GERARD F. FOX
Elected in 1976
“For contributions in structural theory with innovative elements of construction practice in building bridges.”
BY WAI-FAH CHEN AND JOHN M. KULICKI
GERARD F. FOX, an internationally recognized leader in long-span bridge design, died December 12, 2008. He was born in 1923 and graduated from LaSalle Academy.
He served three years in the Army Air Corps during World War II at Eglin Air Force Base in Florida, where he worked on a research project to develop bomb sights. After the war he attended Cornell University and graduated with distinction in civil engineering in 1948.
A licensed professional engineer, Fox was a bridge designer at Howard Needles Tammen & Bergendoff (HNTB) for 40 years, retiring in 1988, having been a partner for 21 years, responsible for bridge projects firm-wide. Prior to becoming a partner, he was chief structural engineer in the New York City Office of HNTB, directing structural design, detailing, and the preparation of plans and specifications for bridges and related structures.
Fox was in charge of the design of the longest segmental concrete cable-stayed bridge in North America—the Dames Point Bridge in Jacksonville, Florida, originally designed in both concrete and steel, with a center span of 1,300 feet, and the Rio Niteroi Bridge in Brazil, with a record steel box girder span of 984 feet. Both were awarded the American Consulting Engineers Council Grand Conceptor Award.
He also designed or supervised all types of steel and concrete bridges, including the 5.2-mile Penang Bridge, a 1,444-foot three-span segmental concrete cable-stayed bridge linking Penang Island with the mainland of Malaysia, and the Cooper River Bridge in Charleston, South Carolina, an innovative parallel chord steel truss with a span of 800 feet, among others. He served as a member of the World Bank’s Design Review Panel for the Bahrain Causeway Project and as a member of the Cornell University panel to evaluate the condition of the cable system of the 1,000-foot radio telescope structure at the Arecibo Observatory in Puerto Rico. A renowned expert in bridge design, Fox continued to consult on major bridge projects for Caltrans, including the San Francisco–Oakland Bay Bridge from 1998 until 2007.
Fox pioneered the use of the computer for engineering problem solving, attending IBM schools for programming instruction and subsequently developing large-scale structural analysis and design programs to run on mainframe electronic computers. At Columbia University he taught bridge design for 20 years, using his computer applications. In 1986 he was awarded the first adjunct professor award “for outstanding contributions to the school through inspired and effective teaching.”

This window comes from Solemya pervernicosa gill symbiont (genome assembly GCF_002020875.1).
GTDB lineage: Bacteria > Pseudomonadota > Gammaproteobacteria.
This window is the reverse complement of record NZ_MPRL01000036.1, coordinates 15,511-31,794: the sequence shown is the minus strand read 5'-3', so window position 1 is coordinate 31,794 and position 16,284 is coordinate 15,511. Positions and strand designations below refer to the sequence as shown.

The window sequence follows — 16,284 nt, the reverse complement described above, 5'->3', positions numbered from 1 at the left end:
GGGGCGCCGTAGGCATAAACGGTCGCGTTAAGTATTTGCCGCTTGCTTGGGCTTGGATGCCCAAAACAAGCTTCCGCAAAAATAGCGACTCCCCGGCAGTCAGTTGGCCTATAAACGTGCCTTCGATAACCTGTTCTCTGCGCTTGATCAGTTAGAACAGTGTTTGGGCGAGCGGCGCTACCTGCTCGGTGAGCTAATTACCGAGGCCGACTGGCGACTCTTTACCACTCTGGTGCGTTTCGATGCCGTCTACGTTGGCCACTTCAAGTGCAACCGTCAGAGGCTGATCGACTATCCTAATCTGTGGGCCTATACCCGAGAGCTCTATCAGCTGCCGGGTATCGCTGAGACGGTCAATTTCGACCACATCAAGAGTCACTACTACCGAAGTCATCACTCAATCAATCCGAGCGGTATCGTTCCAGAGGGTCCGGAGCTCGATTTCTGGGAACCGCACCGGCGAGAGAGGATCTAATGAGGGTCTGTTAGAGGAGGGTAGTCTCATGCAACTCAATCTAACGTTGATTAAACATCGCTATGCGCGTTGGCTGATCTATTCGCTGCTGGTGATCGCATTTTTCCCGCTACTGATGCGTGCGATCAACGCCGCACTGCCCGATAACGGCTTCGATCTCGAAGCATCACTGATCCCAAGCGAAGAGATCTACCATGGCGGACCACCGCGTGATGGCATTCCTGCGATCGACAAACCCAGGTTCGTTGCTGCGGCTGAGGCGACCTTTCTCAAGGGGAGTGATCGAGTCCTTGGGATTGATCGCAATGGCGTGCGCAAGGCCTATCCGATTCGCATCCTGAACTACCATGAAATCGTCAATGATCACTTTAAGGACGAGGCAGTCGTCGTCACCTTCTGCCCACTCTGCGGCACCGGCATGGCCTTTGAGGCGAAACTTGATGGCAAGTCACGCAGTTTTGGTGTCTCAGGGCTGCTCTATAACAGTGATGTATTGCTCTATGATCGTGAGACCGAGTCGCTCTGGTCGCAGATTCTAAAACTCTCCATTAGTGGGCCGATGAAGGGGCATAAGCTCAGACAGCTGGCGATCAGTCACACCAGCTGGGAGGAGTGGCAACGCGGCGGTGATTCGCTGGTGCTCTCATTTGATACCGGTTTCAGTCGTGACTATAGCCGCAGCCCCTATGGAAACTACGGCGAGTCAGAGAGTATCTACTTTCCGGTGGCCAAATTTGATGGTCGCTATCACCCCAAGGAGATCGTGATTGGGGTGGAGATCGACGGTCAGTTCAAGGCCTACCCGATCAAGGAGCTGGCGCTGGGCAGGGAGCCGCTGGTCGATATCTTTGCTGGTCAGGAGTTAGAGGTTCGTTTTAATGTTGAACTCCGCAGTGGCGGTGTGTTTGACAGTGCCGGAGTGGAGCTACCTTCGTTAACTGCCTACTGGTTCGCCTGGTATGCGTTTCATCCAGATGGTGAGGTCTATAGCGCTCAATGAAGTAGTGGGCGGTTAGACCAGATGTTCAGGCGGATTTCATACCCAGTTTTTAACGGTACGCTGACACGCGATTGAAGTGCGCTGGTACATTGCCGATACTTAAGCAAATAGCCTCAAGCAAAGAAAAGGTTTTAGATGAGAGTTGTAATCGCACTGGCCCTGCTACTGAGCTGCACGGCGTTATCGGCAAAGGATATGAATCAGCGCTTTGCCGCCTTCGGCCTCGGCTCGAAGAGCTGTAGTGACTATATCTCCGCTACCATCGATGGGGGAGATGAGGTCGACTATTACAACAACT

He lectured at many other universities, including courses in bridge design at Cornell University. He was very involved in the Cornell University Alumni having served as President of the Cornell Society of Engineers (CSE), a member of the Civil and Environmental Engineering Advisory, and Director Emeritus of the Cornell Engineering Alumni Association (CEAA).
Fox was elected to membership in the National Academy of Engineering in 1976, “for contributions in structural theory with innovative elements of construction practice in building bridges.” He was honored in 1980 with the American Society of Civil Engineers (ASCE) Ernest E. Howard Award, bestowed for his innovative contributions to and advancement in the design of long-span bridges. In 1986 he was awarded the ASCE Metropolitan Section’s Roebling Award for eminence in
design and rehabilitation of bridges. In 1987 at the International Bridge Conference, he was presented with the John A. Roebling Medal for lifetime achievement in bridge engineering. In 1999 the American Institute of Steel Construction presented him with a Lifetime Achievement Award in special recognition of his many years of exceptional service. He was an honorary member of the ASCE and the International Association of Bridge and Structural Engineers and a life member of the Structural Stability Research Council. He also served on the Committee on Steel Bridges of the Transportation Research Board.
In 1995 Fox received an honorary doctor of science from the New Jersey Institute of Technology for his engineering achievements in long-span bridge building and in appreciation of his continued dedication to advancement of the field.
Fox was often asked for his expert opinion on bridge failures, including in an article in The New York Times on July 15, 1983, entitled “Bridge Design Experts Discuss Issues of Safety” and on The Today Show in 1988. He authored a chapter on arch bridges in the Bridge Engineering Handbook (edited by Wai-Fah Chen and Lian Duan).
Fox’s favorite pastime outside work was spending time with his children and grandchildren and surf fishing at Montauk Point. Survivors include his wife of 59 years, Jeanne McNulta, his daughters Maureen (Rodney VenJohn), Catherine (Genaro Lozano), and Elizabeth; his grandchildren, Madeline and Joseph; and siblings Grace McCabe and Donald Fox. His daughter Particia passed away in 2002.